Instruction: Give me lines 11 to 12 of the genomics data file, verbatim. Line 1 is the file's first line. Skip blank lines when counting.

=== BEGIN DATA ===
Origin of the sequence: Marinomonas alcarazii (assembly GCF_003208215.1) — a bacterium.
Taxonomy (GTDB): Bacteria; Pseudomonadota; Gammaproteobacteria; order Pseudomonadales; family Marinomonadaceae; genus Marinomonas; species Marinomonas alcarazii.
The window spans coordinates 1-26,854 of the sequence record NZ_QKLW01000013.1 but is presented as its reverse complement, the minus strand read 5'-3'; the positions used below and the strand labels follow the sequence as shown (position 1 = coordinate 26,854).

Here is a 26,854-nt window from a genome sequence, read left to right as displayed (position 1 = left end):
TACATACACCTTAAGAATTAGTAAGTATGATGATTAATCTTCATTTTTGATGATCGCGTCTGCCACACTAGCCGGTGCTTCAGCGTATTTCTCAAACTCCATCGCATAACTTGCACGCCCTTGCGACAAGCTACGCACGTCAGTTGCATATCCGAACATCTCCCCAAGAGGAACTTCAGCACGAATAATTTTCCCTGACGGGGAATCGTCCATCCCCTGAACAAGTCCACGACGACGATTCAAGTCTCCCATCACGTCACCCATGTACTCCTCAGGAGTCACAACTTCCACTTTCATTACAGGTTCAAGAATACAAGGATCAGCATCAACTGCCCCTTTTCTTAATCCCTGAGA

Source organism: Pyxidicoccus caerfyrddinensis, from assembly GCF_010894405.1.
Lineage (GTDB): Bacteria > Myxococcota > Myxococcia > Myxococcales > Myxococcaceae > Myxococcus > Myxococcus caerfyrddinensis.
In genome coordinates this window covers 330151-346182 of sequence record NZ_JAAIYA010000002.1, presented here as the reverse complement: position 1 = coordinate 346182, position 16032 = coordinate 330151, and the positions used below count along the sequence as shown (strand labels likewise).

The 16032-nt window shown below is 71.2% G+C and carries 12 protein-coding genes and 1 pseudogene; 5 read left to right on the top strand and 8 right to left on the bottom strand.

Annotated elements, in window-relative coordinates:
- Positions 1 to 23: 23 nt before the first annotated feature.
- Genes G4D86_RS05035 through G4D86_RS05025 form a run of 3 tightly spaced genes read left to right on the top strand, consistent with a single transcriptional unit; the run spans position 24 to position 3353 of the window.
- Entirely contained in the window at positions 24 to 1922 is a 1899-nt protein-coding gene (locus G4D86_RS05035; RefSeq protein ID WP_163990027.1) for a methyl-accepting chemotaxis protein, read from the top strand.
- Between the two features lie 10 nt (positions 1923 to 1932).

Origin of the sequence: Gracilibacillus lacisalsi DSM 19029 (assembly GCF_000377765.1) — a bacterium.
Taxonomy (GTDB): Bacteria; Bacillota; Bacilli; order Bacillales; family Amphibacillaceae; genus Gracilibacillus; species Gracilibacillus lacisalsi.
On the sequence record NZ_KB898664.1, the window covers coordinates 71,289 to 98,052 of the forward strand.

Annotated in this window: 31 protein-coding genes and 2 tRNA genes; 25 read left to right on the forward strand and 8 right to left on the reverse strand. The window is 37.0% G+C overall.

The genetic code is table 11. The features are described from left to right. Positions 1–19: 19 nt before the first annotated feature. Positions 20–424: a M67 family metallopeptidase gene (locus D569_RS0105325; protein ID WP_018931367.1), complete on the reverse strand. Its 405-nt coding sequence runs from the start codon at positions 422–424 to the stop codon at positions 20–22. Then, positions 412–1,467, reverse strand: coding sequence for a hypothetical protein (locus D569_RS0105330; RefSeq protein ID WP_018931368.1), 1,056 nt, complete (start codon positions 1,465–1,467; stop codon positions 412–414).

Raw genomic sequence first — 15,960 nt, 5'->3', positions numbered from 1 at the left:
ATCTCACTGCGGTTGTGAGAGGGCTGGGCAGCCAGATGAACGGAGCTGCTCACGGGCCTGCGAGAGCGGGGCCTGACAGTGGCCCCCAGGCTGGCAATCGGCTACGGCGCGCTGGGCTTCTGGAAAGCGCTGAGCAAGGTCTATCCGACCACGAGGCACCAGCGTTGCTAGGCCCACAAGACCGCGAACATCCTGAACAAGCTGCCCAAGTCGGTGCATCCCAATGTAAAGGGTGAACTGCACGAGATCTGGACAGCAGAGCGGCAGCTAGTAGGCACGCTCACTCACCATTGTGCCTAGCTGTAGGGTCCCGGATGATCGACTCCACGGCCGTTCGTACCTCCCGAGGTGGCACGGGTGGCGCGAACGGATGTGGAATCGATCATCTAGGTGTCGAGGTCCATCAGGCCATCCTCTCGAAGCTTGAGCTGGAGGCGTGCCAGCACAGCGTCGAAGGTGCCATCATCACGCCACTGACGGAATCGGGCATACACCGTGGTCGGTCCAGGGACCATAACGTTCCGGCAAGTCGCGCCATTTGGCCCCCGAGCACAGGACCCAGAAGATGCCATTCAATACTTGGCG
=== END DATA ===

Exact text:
- Positions 1 to 23: 23 nt before the first annotated feature.
- Genes G4D86_RS05035 through G4D86_RS05025 form a run of 3 tightly spaced genes read left to right on the top strand, consistent with a single transcriptional unit; the run spans position 24 to position 3353 of the window.